Syria’s central bank said a $1 billion credit line from Iran will help support the pound as the currency extended its record slump after the U.S. decided last week to arm rebels fighting President Bashar al-Assad.
The central bank has set up a mechanism to use the credit to “finance a big part of the local market’s need, which will contribute to reducing the pressure” on the pound’s exchange rate, the state-run Sana news agency quoted Central Bank Governor Adib Mayaleh as saying. The report did not say when the credit line was given.
The Syrian central bank plans to sell foreign currencies to banks and exchange houses starting today to finance imports and meet citizens’ needs, Mayaleh said, according to Sana. Every Syrian citizen can buy as many as 1,000 euros ($1,333) a month, the news agency reported.
The pound has depreciated to a record this year amid the conflict, according to data compiled by Bloomberg. The currency fell 0.5 percent to 99.5295 a dollar on June 14 after President Barack Obama decided to send light weapons to the rebels.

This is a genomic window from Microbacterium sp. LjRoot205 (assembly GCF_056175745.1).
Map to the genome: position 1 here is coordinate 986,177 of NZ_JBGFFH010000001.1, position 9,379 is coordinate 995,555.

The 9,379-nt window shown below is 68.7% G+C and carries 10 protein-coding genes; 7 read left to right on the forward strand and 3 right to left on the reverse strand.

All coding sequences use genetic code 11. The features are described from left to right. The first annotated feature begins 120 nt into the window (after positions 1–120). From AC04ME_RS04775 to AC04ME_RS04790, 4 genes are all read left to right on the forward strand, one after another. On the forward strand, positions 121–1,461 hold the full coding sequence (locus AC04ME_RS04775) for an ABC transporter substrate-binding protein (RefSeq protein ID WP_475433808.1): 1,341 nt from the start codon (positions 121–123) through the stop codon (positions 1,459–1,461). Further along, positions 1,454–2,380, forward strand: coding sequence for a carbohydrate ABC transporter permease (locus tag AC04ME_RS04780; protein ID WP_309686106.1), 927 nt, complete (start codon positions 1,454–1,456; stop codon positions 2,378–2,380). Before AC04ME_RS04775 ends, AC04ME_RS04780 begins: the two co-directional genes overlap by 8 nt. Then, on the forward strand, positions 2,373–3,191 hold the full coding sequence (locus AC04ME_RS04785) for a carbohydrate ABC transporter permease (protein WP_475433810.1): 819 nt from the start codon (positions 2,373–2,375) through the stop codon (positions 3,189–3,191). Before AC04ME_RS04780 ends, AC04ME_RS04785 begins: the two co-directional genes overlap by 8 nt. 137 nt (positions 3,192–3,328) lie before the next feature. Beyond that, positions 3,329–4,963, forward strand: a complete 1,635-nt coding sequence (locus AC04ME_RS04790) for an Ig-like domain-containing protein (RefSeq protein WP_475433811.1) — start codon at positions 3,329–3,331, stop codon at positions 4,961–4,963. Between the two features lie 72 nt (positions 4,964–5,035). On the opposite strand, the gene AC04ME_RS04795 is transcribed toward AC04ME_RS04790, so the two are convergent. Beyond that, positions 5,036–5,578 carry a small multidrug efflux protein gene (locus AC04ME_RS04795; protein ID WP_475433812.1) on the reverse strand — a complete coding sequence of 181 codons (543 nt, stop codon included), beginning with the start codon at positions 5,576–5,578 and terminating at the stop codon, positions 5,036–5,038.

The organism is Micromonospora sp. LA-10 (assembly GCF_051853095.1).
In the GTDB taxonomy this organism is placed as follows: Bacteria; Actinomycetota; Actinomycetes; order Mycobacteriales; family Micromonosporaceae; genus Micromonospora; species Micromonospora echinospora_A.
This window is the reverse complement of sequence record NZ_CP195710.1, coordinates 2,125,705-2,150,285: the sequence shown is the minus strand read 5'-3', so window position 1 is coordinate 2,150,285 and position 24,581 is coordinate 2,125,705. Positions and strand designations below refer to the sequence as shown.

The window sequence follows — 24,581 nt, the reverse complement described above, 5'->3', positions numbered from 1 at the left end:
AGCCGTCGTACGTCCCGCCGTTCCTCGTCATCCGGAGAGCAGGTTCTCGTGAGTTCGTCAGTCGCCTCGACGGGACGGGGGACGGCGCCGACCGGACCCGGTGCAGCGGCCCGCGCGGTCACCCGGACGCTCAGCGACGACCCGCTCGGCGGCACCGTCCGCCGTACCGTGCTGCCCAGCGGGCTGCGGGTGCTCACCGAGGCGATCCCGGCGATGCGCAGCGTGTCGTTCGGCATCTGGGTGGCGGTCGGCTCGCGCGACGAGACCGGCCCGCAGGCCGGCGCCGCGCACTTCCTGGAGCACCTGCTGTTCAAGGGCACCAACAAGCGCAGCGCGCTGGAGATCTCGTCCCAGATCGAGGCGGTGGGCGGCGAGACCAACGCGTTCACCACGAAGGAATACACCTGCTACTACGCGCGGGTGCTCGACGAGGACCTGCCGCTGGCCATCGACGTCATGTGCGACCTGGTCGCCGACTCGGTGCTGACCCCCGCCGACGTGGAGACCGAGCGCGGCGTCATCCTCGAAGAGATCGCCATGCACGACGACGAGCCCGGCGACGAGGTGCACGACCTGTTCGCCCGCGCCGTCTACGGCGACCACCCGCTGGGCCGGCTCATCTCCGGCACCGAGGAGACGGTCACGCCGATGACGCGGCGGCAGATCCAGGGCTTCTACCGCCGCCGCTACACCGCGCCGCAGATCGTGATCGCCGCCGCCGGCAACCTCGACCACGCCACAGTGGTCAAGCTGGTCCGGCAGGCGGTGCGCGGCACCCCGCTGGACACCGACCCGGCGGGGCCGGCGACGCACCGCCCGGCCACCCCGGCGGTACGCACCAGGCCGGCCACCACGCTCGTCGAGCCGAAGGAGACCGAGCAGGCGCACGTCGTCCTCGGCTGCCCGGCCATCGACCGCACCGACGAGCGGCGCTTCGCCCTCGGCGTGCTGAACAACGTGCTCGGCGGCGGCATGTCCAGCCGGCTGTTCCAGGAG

Mayaleh called the drop “unjustified,” the state-run news agency reported. The central bank will continue to defend the exchange rate “whenever necessary,” he said.
The weakness is greater on the black market, where the rate is at about 200 to the dollar, according to a money changer in Beirut who asked not to be identified because the practice is controversial. A Facebook page that tracks the exchange rate in the unregulated market showed that the currency was trading from 200 to 225 to the dollar yesterday.
The latest weakness “took people by surprise,” said Zaid, a 27-year-old Damascus-based lawyer who declined to give his last name for fear of repercussions. “It has created panic among Syrians, whose salaries are not keeping up with the drop in the value.”
Iran is a longtime ally of the Assad dynasty, which has ruled Syria for more than four decades. Hezbollah, the Iranian-backed Lebanese militant group, is fighting with the president’s forces against rebels.